In his National Journal article, “Forget the 2016 Polls: Nobody Knows Anything Yet,” S.V. Dáte writes, “At the same point in the 2012 race, just over two months before the Iowa caucuses, pizza-chain executive Herman Cain had a clear lead in Iowa, while eventual winner Rick Santorum was at 4 percent.”
Citing “large percentages of respondents who say they still have not settled on a candidate,” Dáte notes some interesting technical reasons why early polling is less influential:
Layered onto this fundamental lack of deep voter interest are the logistical difficulties in modern political polling. More and more Americans do not have home landlines anymore, only cell phones. And those numbers, by law, must be manually dialed, driving up costs. The majority of Americans, regardless of what type of phone they have, do not answer incoming numbers they don’t recognize. These factors produce a response rate in surveys of 8 percent, compared to 80 percent or so a few decades ago.
And then there are the sample sizes, often so small that the margins of error are larger than the spreads among a host of candidates. An ABC News/Washington Post poll released this weekend had Trump leading nationally with 32 percent, Carson in second at 22 percent, and then 10 candidates ranging from Sen. Marco Rubio at 11 percent down to Sen. Lindsey Graham and former Sen. Rick Santorum at 1 percent.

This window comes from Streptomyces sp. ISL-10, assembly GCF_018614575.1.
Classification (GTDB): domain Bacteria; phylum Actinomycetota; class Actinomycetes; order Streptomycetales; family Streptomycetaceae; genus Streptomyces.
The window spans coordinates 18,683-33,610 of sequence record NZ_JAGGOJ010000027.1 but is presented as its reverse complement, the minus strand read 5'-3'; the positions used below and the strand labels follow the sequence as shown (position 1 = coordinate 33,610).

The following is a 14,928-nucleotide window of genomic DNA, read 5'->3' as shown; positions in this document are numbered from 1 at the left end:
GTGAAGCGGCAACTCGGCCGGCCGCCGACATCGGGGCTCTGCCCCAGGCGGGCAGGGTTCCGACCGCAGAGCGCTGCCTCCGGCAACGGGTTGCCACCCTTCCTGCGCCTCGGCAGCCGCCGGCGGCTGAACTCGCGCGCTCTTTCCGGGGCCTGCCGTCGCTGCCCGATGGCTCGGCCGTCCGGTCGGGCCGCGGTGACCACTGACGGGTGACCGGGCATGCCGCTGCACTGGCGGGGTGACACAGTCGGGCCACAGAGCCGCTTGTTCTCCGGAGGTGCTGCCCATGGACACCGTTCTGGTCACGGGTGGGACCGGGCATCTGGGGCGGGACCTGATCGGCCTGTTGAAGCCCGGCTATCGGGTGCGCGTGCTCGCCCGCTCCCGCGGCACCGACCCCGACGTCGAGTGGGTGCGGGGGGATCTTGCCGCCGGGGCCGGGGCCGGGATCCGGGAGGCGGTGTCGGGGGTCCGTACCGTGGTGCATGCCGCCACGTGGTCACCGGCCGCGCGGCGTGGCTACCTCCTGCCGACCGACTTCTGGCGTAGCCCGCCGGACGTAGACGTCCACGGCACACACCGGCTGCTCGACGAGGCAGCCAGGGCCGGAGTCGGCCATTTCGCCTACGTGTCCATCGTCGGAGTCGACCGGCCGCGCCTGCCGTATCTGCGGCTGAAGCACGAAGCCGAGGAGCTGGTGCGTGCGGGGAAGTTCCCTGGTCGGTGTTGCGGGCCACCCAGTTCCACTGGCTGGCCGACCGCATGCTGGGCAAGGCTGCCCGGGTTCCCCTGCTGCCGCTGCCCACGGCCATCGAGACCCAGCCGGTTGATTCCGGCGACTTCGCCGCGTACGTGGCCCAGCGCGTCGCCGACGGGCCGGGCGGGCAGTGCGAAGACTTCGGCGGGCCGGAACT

But because the sample size of 423 Republican respondents produces a 5.5-point margin of error, those 10 candidates from Rubio to Santorum were statistically tied.
John Dick, founder of the polling and research firm Civic Science, said such dependence on obviously imprecise surveys is actually doing voters a disservice. “It is categorically irresponsible, in my opinion,” Dick said.
As with church attendance and charitable contributions, notes Dáte, there is also the tendency of too many poll respondents to say they will vote, but don’t show up at the polls on election day. “A Fox News poll released on Sunday similarly had 79 percent of respondents saying they are likely to vote…If 77 or 79 percent of registered voters truly wind up voting in their primaries, it would shatter turnout records across the country.”
The early polls are consequential in other ways. Dáte acknowledges the power of early polls in attracting contributions and in selecting those who get to participate in televised debates, which has played a significant role in the subsequent allocation of media attention.
The polls are of interest to the candidates themselves as a way to pinpoint weaknesses with different demographic groups, define the popularity of policy positions and geographic vulnerabilities. But for those following political campaigns, using the polls to determine who is actually leading the horserace is pretty much a waste of time.